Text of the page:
Sunday, April 17, 2011


This morning on Do Some Damage, Joelle Charbonneau discusses how, the more she writes, the more difficult it has become to judge her own work.

I commented:

I tend to think no one can objectively judge his/her own work. Creators are inextricably attached to what they create. They can compensate somewhat by putting the work away for a while and looking at it again later, trying to put themselves in the place of someone who's never seen the work, but ultimately, the work has to be judged by someone else (agent, editor, etc.).

We all have days we think our work-in-progress is crap. It may be helpful to discard your worst and best opinions of your work and just push on to a draft you think is worth submitting. The point when you can't think of what else to revise may be a good time to submit and let your agent/editor advise you from there.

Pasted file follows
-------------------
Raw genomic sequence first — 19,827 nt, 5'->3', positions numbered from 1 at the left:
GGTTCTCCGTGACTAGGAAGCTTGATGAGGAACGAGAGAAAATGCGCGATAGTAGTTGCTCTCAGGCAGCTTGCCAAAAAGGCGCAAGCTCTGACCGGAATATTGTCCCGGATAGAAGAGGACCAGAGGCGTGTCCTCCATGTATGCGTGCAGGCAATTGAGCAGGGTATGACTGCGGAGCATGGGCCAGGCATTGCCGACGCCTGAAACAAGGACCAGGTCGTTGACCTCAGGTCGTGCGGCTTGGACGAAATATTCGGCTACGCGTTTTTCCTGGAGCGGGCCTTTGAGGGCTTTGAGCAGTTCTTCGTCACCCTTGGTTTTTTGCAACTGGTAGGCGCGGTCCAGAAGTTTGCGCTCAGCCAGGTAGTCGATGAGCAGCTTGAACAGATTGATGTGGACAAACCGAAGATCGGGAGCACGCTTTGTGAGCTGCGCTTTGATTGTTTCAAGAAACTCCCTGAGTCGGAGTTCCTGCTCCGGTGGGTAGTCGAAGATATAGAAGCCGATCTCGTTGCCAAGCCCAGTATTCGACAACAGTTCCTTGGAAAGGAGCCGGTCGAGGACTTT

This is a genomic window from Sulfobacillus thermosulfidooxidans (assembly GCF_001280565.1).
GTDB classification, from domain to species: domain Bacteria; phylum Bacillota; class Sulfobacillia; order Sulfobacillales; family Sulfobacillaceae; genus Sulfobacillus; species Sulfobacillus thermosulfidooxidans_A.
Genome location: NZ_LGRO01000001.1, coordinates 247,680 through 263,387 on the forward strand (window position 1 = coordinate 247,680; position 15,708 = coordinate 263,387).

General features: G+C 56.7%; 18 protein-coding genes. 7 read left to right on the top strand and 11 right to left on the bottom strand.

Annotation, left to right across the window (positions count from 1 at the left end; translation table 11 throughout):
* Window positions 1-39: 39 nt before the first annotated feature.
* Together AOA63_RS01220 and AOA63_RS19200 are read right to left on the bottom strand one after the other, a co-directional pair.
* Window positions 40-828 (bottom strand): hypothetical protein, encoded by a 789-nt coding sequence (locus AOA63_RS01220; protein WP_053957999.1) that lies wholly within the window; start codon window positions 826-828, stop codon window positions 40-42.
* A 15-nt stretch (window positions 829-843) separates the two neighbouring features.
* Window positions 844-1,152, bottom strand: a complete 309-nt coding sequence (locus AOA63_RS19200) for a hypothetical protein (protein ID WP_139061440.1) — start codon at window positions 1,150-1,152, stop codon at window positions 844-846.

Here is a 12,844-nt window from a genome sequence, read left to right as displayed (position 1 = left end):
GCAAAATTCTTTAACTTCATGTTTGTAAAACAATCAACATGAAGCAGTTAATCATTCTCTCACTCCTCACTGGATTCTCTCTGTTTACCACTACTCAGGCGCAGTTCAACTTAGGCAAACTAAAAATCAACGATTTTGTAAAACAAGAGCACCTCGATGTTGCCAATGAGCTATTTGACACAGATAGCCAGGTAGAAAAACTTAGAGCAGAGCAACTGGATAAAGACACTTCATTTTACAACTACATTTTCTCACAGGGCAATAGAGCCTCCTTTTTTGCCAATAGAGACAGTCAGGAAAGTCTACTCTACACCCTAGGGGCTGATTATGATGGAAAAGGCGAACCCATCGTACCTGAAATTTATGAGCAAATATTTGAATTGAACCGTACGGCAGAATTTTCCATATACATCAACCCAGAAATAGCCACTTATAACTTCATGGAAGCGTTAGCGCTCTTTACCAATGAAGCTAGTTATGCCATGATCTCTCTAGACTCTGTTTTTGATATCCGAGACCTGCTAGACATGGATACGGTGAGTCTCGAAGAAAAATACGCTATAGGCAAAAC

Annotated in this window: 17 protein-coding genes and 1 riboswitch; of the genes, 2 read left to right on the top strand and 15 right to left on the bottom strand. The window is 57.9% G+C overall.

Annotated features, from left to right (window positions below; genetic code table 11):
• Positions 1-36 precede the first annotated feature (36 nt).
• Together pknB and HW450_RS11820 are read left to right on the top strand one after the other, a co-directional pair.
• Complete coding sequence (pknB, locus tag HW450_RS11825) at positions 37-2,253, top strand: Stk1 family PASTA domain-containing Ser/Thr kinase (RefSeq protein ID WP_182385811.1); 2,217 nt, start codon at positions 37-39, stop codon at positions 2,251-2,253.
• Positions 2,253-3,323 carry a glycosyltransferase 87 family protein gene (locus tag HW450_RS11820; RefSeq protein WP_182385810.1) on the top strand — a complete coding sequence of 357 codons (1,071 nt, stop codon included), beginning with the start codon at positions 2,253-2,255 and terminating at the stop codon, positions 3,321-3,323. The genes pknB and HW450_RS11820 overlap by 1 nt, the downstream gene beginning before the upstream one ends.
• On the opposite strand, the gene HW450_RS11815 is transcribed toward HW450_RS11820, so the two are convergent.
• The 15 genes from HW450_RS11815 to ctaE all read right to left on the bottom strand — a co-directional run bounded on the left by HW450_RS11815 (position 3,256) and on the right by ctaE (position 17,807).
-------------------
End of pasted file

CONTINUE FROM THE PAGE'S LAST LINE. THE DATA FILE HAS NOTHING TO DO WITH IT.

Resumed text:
I've heard many writers say the more they write, the harder it gets. This makes sense for writers trying to create new situations and new characters with each new novel, trying to make it seem as if their series protags are encountering new people and places. Practice only makes perfect for repetitive tasks like trying to write more or less the same book over and over.

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